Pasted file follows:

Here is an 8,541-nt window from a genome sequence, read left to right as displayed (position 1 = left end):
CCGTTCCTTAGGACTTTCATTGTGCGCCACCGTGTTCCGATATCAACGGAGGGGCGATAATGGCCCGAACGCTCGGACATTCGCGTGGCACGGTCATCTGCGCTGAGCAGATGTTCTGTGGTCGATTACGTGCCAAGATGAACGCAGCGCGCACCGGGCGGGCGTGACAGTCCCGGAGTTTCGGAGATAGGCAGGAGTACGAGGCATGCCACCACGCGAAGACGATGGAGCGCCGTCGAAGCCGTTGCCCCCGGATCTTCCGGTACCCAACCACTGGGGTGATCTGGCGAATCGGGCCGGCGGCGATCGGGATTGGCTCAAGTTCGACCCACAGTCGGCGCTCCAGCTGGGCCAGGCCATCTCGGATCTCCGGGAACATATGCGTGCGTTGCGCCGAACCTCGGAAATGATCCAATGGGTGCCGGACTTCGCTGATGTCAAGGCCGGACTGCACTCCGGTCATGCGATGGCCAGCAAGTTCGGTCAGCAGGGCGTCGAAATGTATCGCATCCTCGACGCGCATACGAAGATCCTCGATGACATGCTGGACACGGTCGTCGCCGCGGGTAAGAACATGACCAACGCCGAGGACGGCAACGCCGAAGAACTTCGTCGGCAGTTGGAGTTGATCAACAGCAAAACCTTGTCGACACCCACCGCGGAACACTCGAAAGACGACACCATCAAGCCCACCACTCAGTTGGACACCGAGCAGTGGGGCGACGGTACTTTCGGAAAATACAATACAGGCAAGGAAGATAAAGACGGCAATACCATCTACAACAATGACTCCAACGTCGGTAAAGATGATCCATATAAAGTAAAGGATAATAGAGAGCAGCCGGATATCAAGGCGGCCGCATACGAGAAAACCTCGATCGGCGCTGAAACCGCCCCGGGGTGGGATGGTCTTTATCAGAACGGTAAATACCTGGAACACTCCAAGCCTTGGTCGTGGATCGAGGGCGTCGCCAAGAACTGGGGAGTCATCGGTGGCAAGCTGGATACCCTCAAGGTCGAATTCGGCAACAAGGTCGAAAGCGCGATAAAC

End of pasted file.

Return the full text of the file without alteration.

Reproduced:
Here is an 8,541-nt window from a genome sequence, read left to right as displayed (position 1 = left end):
CCGTTCCTTAGGACTTTCATTGTGCGCCACCGTGTTCCGATATCAACGGAGGGGCGATAATGGCCCGAACGCTCGGACATTCGCGTGGCACGGTCATCTGCGCTGAGCAGATGTTCTGTGGTCGATTACGTGCCAAGATGAACGCAGCGCGCACCGGGCGGGCGTGACAGTCCCGGAGTTTCGGAGATAGGCAGGAGTACGAGGCATGCCACCACGCGAAGACGATGGAGCGCCGTCGAAGCCGTTGCCCCCGGATCTTCCGGTACCCAACCACTGGGGTGATCTGGCGAATCGGGCCGGCGGCGATCGGGATTGGCTCAAGTTCGACCCACAGTCGGCGCTCCAGCTGGGCCAGGCCATCTCGGATCTCCGGGAACATATGCGTGCGTTGCGCCGAACCTCGGAAATGATCCAATGGGTGCCGGACTTCGCTGATGTCAAGGCCGGACTGCACTCCGGTCATGCGATGGCCAGCAAGTTCGGTCAGCAGGGCGTCGAAATGTATCGCATCCTCGACGCGCATACGAAGATCCTCGATGACATGCTGGACACGGTCGTCGCCGCGGGTAAGAACATGACCAACGCCGAGGACGGCAACGCCGAAGAACTTCGTCGGCAGTTGGAGTTGATCAACAGCAAAACCTTGTCGACACCCACCGCGGAACACTCGAAAGACGACACCATCAAGCCCACCACTCAGTTGGACACCGAGCAGTGGGGCGACGGTACTTTCGGAAAATACAATACAGGCAAGGAAGATAAAGACGGCAATACCATCTACAACAATGACTCCAACGTCGGTAAAGATGATCCATATAAAGTAAAGGATAATAGAGAGCAGCCGGATATCAAGGCGGCCGCATACGAGAAAACCTCGATCGGCGCTGAAACCGCCCCGGGGTGGGATGGTCTTTATCAGAACGGTAAATACCTGGAACACTCCAAGCCTTGGTCGTGGATCGAGGGCGTCGCCAAGAACTGGGGAGTCATCGGTGGCAAGCTGGATACCCTCAAGGTCGAATTCGGCAACAAGGTCGAAAGCGCGATAAAC